Water and sanitation interventions, goes a long way in promoting and protecting women’s rights and dignity, and also securing their social and economic empowerment; thus tackling gender disparities. Little wonder then, why water and sanitation programmes and policies are very close to the heart of women and cannot be overlooked. WaterAid, an international NGO dedicated exclusively to the provision of safe domestic water, sanitation and hygiene education to the world’s poorest people is taking giant steps towards transforming the lives of over 134,000 people in Malawi through The Big Dig appeal which was launched on June 18th, 2012 in United Kingdom. The appeal which is expected to run till 18th of September 2012 is intended to raise money for the organization’s works in rural parts of Malawi. Available information indicated that all money donated by the UK public to the appeal will be matched pound for pound by the UK Government from their aid budget, thus helping WaterAid to reach twice as many people. On the whole, they hope to raise £1.2m through The Big Dig Appeal.
One does not have to be a Malawian or travel to Malawi to empathize with the existing water and sanitation situation there; as WaterAid has gone a long way to put together campaign videos that appreciably tells the story. Currently in Malawi, 1 in 5 people have no supply of clean water, and nearly 1 in 2 has to cope with the indignity of having nowhere safe to go to the toilet. In rural communities, women and children more often than not, have to walk over a kilometer to scavenge water from unsafe sources. WaterAid is, however, determined to turn around the tales of the very high incidences of water related diseases, inadequate water and sanitary facilities as well as very poor hygiene practices; that characterize indigenous communities in the country. Over the next three months, two villages (Bokola and Kaniche) in rural Malawi will be benefitting from WaterAid’s assistance. Their action which will be multi-sectoral, covering water and sanitation, will definitely be socially, politically, culturally and economically empowering, especially for women and girls; as it is targeted at making clean water and sanitation technologies/facilities more available and accessible. The success of the Big Dig project will no doubt be a big deal for Malawian women, particularly because they are the ones who are most hit by the dearth of safe water and sanitation facilities. They will be relieved of the burdens they bear as a result of lack of access to adequate water and sanitation services as well as poor hygiene.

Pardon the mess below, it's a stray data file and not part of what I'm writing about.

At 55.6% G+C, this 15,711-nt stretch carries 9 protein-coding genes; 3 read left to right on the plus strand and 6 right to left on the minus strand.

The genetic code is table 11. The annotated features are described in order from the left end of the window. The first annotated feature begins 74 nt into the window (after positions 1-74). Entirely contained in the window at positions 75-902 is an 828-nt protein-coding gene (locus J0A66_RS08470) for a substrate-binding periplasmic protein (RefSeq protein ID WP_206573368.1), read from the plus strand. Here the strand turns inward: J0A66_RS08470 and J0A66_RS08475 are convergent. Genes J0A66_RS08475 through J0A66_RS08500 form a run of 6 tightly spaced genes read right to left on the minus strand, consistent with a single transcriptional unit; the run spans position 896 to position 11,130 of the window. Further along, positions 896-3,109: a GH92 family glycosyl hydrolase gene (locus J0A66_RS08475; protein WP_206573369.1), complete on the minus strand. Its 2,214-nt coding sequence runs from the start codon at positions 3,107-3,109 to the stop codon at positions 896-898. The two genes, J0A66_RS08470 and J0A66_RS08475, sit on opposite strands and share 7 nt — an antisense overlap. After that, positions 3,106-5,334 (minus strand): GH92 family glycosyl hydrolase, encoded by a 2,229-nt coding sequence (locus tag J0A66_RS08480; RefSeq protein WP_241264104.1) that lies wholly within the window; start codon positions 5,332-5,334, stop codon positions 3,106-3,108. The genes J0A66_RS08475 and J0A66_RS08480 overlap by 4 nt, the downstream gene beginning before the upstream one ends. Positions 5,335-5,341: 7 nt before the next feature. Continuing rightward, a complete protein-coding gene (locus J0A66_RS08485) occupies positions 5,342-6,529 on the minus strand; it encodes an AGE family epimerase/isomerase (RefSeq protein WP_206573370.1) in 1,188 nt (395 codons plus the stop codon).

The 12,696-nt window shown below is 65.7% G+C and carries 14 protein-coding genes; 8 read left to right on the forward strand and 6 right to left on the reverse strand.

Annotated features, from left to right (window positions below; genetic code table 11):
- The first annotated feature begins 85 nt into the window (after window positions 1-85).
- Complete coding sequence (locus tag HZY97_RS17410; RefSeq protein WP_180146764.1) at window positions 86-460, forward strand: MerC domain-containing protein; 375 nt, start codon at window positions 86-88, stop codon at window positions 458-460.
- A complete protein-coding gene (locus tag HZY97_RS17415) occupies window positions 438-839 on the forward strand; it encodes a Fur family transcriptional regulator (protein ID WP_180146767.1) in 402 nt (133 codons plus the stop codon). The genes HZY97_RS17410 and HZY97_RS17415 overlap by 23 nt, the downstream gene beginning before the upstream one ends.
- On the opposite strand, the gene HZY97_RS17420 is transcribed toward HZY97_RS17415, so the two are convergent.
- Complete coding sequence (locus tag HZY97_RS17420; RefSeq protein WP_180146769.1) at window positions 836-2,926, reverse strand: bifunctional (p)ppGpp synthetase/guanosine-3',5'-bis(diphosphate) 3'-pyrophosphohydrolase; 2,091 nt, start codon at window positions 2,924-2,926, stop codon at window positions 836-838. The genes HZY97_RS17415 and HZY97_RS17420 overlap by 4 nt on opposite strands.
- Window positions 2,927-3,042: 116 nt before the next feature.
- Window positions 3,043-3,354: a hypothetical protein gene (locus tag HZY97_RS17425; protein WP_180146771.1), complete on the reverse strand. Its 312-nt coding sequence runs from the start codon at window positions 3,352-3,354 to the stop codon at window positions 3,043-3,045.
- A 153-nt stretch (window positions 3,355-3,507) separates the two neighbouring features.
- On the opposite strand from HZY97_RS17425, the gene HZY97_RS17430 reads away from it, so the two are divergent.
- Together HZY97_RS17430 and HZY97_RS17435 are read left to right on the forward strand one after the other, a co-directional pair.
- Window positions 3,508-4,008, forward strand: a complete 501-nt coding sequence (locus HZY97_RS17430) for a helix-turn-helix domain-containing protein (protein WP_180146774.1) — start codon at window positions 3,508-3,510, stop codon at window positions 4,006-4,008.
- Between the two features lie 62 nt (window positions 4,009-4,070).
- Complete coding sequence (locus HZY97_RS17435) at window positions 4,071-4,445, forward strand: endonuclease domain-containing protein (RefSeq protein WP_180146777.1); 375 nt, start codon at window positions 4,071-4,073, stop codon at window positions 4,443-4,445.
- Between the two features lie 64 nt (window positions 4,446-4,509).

Though Millennium Development Goal (MDG) 7, of halving the proportion of people without sustainable access to safe drinking water and sanitation by 2015 is still a far from being achieved, WaterAid’s gender sensitive and effective interventions in the water and sanitation sectors have brought succor to many women across Sub-Saharan Africa. In Nigeria, for instance, WaterAid has implemented a number of water, sanitation and hygiene projects that have helped many rural women and communities escape from poverty and social exclusion. Even so, “The Big Deal” project in Malawi has the potential of creating equal opportunities as it will directly and indirectly address the wellbeing of everyone (children, women, and men, as well as those who are elderly or disabled) in the targeted communities. Aside from contributing to the scaling up of water and sanitation coverage in Malawi, it can also become a model for interventions in other countries where issues of access to clean and safe water, sanitation and good hygiene practices have remained a challenge. For many who are interested in knowing how and where their charitable donations are being spent, and the impact being made, you may follow subsequent updates.